Boustany, Landrieu praise duty on Mexican sugar

U.S. Sen. Mary Landrieu

Staff Report

Members of Louisiana’s Congressional delegation praised the U.S. Department of Commerce decision to impose duties on sugar imports from Mexico.
An initial assessment indicates that subsidies by the Mexican government give Mexican sugar producers an unfair advantage over U.S. producers
Rep. Charles Boustany, R-Lafayette, and Sen. Mary Landrieu, D-New Orleans, issued statements via email that the Mexican government illegally subsidized Mexican sugar exported to American markets.
“These illegal subsidies create an uneven playing field for American sugar producers,” Landrieu said.
Boustany noted that Louisiana is a major producer of American sugar, ranked second overall in production of sugar cane.
The sugar industry has an annual overall economic value of $3.5 billion in the state of Louisiana. Sugarcane is grown on 400,000 acres in 22 parishes, producing about 13 million tons of cane each year, according to Boustany.
“Louisiana sugar provides a tremendous economic benefit to our state, providing $3.5 billion in economic value each year. Our producers are the most efficient and innovative in the world — but they need a level playing field to compete,” Boustany said.
“I applaud the Department of Commerce’s decision to label Mexican sugar policies for what they are, an unfair and market-distorting subsidy. I will continue fighting to protect Louisiana sugar producers from unfair volatility in prices by supporting equality and a level playing field in the world market,” Boustany said.
In March, U.S. sugar producers filed anti-dumping and countervailing duty petitions against Mexican sugar producers with United States International Trade Commission and Commerce.
According to the American Sugar Alliance, “Mexico’s government owns and operates 20 percent of the country’s sugar production. In addition to this ownership, Mexico’s inefficient sugar producers benefit from export subsidies; preferential government loans coupled with debt forgiveness, government cash infusions to cover operating shortfalls; and government grant programs to finance inventory, exports, and inputs.”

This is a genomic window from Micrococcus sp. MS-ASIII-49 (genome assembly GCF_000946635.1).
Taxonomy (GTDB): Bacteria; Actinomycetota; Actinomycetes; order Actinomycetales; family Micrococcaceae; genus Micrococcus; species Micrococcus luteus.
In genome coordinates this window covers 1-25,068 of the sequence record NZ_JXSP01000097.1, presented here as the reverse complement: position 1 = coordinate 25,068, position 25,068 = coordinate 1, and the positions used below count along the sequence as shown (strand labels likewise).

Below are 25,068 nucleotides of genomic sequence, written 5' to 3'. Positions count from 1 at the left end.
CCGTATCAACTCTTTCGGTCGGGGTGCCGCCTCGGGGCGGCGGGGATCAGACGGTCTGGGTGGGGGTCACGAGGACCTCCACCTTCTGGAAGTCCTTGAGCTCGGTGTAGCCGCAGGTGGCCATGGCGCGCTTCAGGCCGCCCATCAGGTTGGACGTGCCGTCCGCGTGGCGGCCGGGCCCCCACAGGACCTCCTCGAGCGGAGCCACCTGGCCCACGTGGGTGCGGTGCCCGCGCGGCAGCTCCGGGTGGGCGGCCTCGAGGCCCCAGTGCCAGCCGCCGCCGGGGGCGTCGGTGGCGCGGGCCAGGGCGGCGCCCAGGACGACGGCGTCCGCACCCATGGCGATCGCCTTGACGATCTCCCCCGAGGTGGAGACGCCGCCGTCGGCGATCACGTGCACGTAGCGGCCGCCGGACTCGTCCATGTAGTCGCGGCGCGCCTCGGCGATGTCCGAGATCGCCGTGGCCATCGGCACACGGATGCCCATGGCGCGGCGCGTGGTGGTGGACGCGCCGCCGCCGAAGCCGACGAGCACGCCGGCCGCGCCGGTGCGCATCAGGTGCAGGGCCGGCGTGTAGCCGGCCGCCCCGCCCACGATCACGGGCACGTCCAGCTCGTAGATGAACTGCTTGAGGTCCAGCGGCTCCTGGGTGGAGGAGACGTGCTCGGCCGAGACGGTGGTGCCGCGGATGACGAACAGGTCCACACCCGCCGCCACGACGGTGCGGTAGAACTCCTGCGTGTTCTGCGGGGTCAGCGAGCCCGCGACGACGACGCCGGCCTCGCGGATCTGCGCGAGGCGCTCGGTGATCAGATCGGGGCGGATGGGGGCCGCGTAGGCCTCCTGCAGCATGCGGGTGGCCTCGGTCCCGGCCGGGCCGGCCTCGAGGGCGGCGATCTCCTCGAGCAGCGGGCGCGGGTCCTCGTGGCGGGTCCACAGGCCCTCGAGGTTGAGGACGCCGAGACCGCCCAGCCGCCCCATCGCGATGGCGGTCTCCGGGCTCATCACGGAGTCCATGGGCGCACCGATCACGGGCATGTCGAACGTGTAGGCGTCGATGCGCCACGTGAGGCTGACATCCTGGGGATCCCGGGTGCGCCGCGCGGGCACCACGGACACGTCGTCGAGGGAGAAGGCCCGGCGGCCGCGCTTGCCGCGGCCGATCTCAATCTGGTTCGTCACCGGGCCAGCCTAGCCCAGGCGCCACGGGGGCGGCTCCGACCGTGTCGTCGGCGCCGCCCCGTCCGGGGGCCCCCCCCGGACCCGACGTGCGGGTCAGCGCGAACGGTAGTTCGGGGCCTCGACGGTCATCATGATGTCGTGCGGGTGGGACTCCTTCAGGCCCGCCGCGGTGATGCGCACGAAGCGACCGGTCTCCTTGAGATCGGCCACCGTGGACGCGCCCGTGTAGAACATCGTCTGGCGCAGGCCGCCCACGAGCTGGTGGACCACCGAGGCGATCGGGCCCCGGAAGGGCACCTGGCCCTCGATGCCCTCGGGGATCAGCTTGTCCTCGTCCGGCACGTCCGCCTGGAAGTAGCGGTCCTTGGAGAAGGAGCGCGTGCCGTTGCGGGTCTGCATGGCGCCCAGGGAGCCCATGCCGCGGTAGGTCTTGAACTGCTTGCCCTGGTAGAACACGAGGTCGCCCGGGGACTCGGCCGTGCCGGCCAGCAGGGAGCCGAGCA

If the Commerce Department makes a final determination that illegal subsidies did occur, it will order U.S. Customs and Border Protection to collect Countervailing Duties from Mexican sugar producers to cover the impact on American sugar producers. Commerce is expected to make a final determination in early 2015, Landrieu said.
Under the Tariff Act of 1930, U.S. industries may petition the government for relief from imports that are sold in the United States at less than fair value (“dumped”) or that benefit from subsidies provided through foreign government programs, Landrieu said.
The ITC is responsible for determining whether a particular U.S. industry is materially injured or threatened with material injury from the imports under investigation. Landrieu said if both the ITC and Commerce determine that is the case, then Commerce will issue an antidumping duty order to offset the dumping.
Landrieu said: “Once this process is complete and it is determined that illegal activity occurred, Mexican sugar producers will pay a steep price that will cover the losses our Louisiana sugar producers suffered and act as a deterrent to prevent other countries from trying this in the future. Our sugar producers work too hard and are too important to our economy to let illegal dumping go unpunished.”

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